• 4k content is already broadcast on TV.  Content in Europe (by satellite) started in early 2013, and the BBC is filing shows for broadcast in 4k, or even 8k.  South Korea also has 4k programming, though limited.
  • Sony provides a 4k movie vault pre-loaded with movies, and has already introduced their 4k movie download service with 7o titles, and lots more on the way.   In fact, there could be more titles available by the time you read this.
  • Sony is introducing a 4k video camera for consumers.
  • 4k video games are expected to provide amazing detail, and are on the horizon.

And let’s not forget who the big players are in the video market and in terms of movies and other media.   With companies such as Sony, Samsung, and LG all clearly on board with 4k, I don’t think we need to worry about a lack of content.   When you purchase a 4k TV today, you are future-proofing yourself…at least until the next big thing comes along!

Q:  Besides 4k content, are there any real benefits to getting a  4k/ UHD display?

Absolutely!  A 4k set does make current programming look better.  Greater pixel density makes for a smoother picture, faster frame rates, better contrast, and deeper colors are all real benefits that make for a superior viewing experience. Upscaling technology takes 1080p content and improves it to near 4k quality; meaning you can watch one of your Blue-ray movies on your 4k Ultra HD display and see a better image; but the difference with a non Blue-ray disc is even more noticeable from what I have heard.  Haven’t tried that experiment myself yet.   Of course having a quality disc player is another important factor to realize this benefit.

Q:  Should I buy a 4k TV or not?

If you search the web, you will find plenty of articles that say hold off on a 4k purchase, but check the dates carefully of those articles and posts.   Manufacturer’s have already reduced prices of some 4k sets, and more choices are rolling out.  Remember years ago when HD first arrived and how much of a “wow!” it was; 4k technology is even a bigger “WOW!” and it is not a gimmick, like many people think of 3D.  So, yes…go ahead and buy a 4k TV if you are looking for a larger display (at least 55″) and want to have the best image quality and not be outdated in the near future.

If you want more information about 4k / Ultra High Definition televisions, please call Elite Media Solutions of Wellesley, MA at (781) 237 – 2929. 

4K and Ultra HD TV dealer serving Weston, Wayland, Dover, Boston, Sherborn, Medfield, Natick, Newton, Brookline, Winchester, Bedford, Concord, Lexington areas and beyond!

 

Balancing Your TV Location and Interior Design – 5 Tips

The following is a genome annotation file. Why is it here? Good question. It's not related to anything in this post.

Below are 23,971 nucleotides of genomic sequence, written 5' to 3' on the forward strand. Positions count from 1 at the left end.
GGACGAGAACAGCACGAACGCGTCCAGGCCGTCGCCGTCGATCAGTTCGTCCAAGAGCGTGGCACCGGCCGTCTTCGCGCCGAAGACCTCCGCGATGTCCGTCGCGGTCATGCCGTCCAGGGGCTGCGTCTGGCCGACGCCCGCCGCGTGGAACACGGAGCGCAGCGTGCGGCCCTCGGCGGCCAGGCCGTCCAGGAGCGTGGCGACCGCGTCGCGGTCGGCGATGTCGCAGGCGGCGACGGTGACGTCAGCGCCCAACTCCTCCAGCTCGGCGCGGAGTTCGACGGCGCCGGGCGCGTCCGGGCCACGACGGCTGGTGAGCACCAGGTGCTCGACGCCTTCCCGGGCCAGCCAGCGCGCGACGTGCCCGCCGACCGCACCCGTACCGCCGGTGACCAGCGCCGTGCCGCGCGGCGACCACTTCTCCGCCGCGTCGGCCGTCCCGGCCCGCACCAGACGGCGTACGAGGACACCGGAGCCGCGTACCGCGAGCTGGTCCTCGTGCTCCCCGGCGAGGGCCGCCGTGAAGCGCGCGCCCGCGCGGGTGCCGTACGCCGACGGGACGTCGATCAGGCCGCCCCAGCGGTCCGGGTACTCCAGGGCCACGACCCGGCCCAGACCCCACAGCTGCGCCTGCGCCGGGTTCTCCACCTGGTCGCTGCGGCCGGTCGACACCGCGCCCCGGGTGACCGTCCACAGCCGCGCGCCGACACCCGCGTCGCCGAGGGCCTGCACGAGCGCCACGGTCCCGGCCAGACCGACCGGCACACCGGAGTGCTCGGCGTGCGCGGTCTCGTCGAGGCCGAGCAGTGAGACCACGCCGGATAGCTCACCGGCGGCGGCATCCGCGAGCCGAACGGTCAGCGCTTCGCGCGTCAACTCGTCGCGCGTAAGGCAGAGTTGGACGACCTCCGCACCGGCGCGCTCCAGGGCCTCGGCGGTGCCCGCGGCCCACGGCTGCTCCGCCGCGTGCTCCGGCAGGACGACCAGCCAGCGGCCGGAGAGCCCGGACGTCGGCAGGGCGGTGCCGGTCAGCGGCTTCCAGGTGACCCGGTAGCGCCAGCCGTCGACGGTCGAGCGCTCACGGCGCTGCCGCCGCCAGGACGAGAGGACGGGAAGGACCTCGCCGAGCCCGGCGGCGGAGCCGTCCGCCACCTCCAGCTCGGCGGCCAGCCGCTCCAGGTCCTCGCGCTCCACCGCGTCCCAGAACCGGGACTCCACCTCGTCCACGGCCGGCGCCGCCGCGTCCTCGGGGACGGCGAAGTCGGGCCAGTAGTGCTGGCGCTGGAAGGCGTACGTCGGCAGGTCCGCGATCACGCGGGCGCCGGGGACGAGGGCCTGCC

Note: This post originally appeared on the Boston Design Guide Blog!   Check it out by clicking here!

Just like real estate, location is a top consideration when it comes to televisions – especially in a multi-use room where most of us watch TV.  Your display should fit the room.  Whereas some people just focus on selecting a “gi-normous” flat-panel television, I think it is important to consider the design elements in the space and integrate the display accordingly. Remember the following bits of advice:

  • No law in the Commonwealth of Massachusetts requires mounting a television over the fireplace.
  • Don’t ruin your relationship with your significant other by arguing over-size or locations for your TV.

Although the spot above your fireplace could be a good location for your television, it may not be the look you, your spouse, or your designer envisions for the room.  So, how should you handle the sometimes-delicate balance between design aesthetic and a good location for a flat-panel TV?

Glad you asked!  Many options exist, so be creative and enlist the help of a home entertainment firm experienced with custom installations.  In the alternative, you might try “rock, paper, scissors” or a grueling thumb-wrestling tournament with the winner getting to decide.  In the meantime, here are five things to consider when thinking about TV placement:

Option 1 – Acceptance

A flat panel television may not be the most beautiful thing in the world. The good news is that many of today’s televisions do look better – maybe at least a seven I’d say.  Besides being extremely thin like me (big lie), the edge bezel is almost non-existent on many of the newer models, meaning more glass and a nicer overall appearance.  Learning to accept your TV is the least expensive option.  Just learn to embrace the look and then have your TV installed on a quality mount or on a cabinet by a professional so that no wires or cables are visible and it is at the correct height, etc.  There a wide variety of mounts available, from fixed to fully articulating low-profile options.

Option 2 – Here’s Lookin’ at You

Whether turned on or off, this TV from Seura looks fantastic and blends nicely with your decor.

Whether turned on or off, this TV from Seura looks fantastic and blends nicely with your decor.